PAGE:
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  • W. Norman
  • 02-11-19

Tour de force

Although I’d read and reread at least 4 of Gioia’s books on music, I was a little skeptical that the “subversive” conceit could plausibly be sustained for a whole book. I was wrong! This is a tour de force — a book he’s no doubt been training himself to write almost non-stop since childhood. The book is well read. But you will have to figure out how not to cringe as Renell mangles every single French word or name.

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  • Will
  • 22-12-19

Has expanded my mind!

Bravo! This is a magically potent walk through the history and present of music. Thank you!

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  • Chris
  • 09-11-19

Pretentious

This book was not for me. I found no thread to latch onto, and the book in general felt pretentious and full of itself.

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  • Erik A. Ritland
  • 24-11-20

Squeezing cherry-picked facts into a simplistic narrative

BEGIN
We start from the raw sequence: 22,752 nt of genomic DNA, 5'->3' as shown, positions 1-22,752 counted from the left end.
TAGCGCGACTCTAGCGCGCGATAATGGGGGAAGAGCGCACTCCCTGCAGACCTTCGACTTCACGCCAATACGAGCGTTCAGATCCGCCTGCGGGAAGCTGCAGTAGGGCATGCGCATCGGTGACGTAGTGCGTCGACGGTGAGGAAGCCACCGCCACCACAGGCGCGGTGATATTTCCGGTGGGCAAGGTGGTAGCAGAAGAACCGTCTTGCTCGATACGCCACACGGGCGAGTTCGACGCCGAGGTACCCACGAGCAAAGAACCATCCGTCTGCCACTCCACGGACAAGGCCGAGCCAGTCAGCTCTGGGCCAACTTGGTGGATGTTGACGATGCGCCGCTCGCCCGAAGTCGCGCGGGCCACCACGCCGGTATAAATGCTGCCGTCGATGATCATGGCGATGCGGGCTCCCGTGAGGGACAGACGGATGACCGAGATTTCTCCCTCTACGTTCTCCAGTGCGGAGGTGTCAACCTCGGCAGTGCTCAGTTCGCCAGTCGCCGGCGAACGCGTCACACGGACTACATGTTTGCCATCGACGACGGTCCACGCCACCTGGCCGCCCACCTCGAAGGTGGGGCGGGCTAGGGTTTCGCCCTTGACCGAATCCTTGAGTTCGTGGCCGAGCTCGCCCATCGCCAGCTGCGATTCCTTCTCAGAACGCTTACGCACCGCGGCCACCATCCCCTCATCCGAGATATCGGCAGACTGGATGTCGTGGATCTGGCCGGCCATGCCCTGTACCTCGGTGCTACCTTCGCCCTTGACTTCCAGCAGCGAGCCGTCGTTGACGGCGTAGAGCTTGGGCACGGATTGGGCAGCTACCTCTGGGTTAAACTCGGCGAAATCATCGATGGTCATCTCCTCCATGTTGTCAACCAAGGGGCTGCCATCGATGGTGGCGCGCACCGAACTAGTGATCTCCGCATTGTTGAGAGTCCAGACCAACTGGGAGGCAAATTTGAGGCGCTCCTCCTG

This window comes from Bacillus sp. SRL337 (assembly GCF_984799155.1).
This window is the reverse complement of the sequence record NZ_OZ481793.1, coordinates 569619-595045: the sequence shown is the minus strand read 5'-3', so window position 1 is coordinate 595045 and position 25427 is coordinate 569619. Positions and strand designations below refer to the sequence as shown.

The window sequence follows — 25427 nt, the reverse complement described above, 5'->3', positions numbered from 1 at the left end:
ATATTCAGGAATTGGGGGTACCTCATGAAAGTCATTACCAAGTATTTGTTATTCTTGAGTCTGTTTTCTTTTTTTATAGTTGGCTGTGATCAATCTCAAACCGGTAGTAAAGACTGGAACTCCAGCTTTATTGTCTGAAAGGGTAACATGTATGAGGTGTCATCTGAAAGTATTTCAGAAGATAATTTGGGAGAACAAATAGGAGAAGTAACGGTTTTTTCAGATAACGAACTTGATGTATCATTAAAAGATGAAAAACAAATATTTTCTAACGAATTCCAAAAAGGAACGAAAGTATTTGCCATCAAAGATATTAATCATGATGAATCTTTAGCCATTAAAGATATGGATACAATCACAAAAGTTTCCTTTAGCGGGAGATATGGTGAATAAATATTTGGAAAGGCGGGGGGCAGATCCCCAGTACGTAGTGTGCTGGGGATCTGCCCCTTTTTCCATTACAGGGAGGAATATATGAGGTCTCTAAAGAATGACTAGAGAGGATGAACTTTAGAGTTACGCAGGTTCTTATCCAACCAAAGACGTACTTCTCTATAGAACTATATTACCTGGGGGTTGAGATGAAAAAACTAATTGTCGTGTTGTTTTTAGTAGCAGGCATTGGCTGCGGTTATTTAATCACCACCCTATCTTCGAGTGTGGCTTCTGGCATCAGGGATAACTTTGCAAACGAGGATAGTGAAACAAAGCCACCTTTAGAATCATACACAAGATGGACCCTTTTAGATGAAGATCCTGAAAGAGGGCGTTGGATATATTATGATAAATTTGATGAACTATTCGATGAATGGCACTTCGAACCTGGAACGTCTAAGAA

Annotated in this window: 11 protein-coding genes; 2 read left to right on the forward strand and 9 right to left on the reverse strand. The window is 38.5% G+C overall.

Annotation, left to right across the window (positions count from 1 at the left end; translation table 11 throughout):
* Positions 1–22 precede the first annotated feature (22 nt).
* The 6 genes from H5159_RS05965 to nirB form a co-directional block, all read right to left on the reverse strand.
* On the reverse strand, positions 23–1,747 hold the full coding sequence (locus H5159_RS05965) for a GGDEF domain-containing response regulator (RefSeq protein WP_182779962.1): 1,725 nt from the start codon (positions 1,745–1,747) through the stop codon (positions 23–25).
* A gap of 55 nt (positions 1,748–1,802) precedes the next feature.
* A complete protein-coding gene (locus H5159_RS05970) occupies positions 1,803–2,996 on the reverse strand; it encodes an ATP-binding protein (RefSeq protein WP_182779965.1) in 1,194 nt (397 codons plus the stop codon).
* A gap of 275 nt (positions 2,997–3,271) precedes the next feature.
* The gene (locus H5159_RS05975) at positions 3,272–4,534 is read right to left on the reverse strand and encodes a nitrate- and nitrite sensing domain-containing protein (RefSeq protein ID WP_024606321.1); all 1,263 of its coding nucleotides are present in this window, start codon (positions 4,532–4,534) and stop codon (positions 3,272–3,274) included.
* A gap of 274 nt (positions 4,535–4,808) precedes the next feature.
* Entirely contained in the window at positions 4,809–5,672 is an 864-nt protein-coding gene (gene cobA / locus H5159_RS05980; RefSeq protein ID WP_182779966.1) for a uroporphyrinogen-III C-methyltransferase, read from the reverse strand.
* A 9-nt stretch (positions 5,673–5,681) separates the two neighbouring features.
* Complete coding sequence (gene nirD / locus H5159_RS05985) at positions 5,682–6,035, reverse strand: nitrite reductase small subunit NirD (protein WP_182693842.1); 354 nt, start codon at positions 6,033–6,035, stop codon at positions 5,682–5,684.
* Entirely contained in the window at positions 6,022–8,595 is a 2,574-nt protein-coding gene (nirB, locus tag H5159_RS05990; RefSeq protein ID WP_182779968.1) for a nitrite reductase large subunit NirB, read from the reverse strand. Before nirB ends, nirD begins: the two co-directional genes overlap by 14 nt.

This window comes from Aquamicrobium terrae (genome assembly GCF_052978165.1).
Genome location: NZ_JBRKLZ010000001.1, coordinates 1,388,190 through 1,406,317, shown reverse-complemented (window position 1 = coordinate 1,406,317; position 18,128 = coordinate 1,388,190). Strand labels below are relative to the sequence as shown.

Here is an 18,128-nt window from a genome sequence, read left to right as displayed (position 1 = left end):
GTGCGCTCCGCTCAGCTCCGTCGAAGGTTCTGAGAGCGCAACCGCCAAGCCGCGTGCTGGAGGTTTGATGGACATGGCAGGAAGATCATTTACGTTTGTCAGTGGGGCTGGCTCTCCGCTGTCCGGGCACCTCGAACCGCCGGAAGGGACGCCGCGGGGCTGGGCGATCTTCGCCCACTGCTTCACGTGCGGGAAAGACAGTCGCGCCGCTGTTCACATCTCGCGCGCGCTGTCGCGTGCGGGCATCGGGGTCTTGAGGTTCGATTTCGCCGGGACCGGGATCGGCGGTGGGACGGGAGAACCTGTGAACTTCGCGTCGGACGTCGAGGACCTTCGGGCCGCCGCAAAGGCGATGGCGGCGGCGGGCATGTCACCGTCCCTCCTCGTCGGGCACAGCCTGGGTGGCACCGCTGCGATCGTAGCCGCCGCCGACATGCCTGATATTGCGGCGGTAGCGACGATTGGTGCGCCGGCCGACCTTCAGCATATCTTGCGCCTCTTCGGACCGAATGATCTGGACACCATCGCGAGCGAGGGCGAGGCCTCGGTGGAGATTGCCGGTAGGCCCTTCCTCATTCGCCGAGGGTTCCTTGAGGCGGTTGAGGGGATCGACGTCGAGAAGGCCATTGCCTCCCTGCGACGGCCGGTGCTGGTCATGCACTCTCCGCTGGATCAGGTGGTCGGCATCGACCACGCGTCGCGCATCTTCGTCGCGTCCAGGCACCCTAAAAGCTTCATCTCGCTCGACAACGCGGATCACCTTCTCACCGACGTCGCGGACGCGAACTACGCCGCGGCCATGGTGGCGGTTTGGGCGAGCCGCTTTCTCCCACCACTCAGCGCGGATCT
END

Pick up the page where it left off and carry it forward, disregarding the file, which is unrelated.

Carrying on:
The argument that “the man” took everything outside of the mainstream and neutered it to control it is such a banal assertion. The banal assertion is “backed” with cherry-picked facts that make the narrative seem plausible, as you can do with basically any narrative. That’s why narrative is so powerful. That’s why it’s so easy to brainwash people. Ultimately, this is a forced, simplistic neo-Marxist narrative that pits the “subversive” pleb artists outside of the mainstream as against the terrible bourgeois establishment (that evidently stretches back thousands of years lol). Then supposedly the evil “man, maaaan,” like anyone who has any power according to neo-Marxism, shuts them down by incorporating them into the mainstream, thus taking away their power. While the author (who I love, actually, his books about the history of jazz, listening to jazz, and the birth (and death) of the cool are a few of my favorites) strains and strains to make this case, the actual truth always bubbles beneath the surface, and this truth actually gives the outside the mainstream innovators their due. What the subversives did was revolutionize the mainstream. They become accepted after years of hardship, struggle, and persecution *despite* the best efforts of the mainstream to stop them. Then the mainstream couldn’t ignore it anymore or brush it away so the subversives became mainstream. Which gives them the credit they deserve. They changed the course of history and music over and over. To cheat them is that accomplishment by saying that all they did was get co-opted by the mainstream is stripping them of all their power and diminishes their struggle. The author can’t see this, however, because he wants so badly to see history as the a Marxist power struggle. So pathetic. This book reminds me of Peter Doggett’s There’s a Riot Going On. Politics always bubbles under in his work, but in that book he got explicitly political, and it showed both just how warped his views are and how brainwashed by the far left he is. But he used music as a catalyst and engine for the book, basically ripping on any artist in the 60s who didn’t denigrate their work by getting explicitly political. What this author does is similar: he uses the subversive v establishment in music false binary as a screed to espouse his simplistic political views. Sad!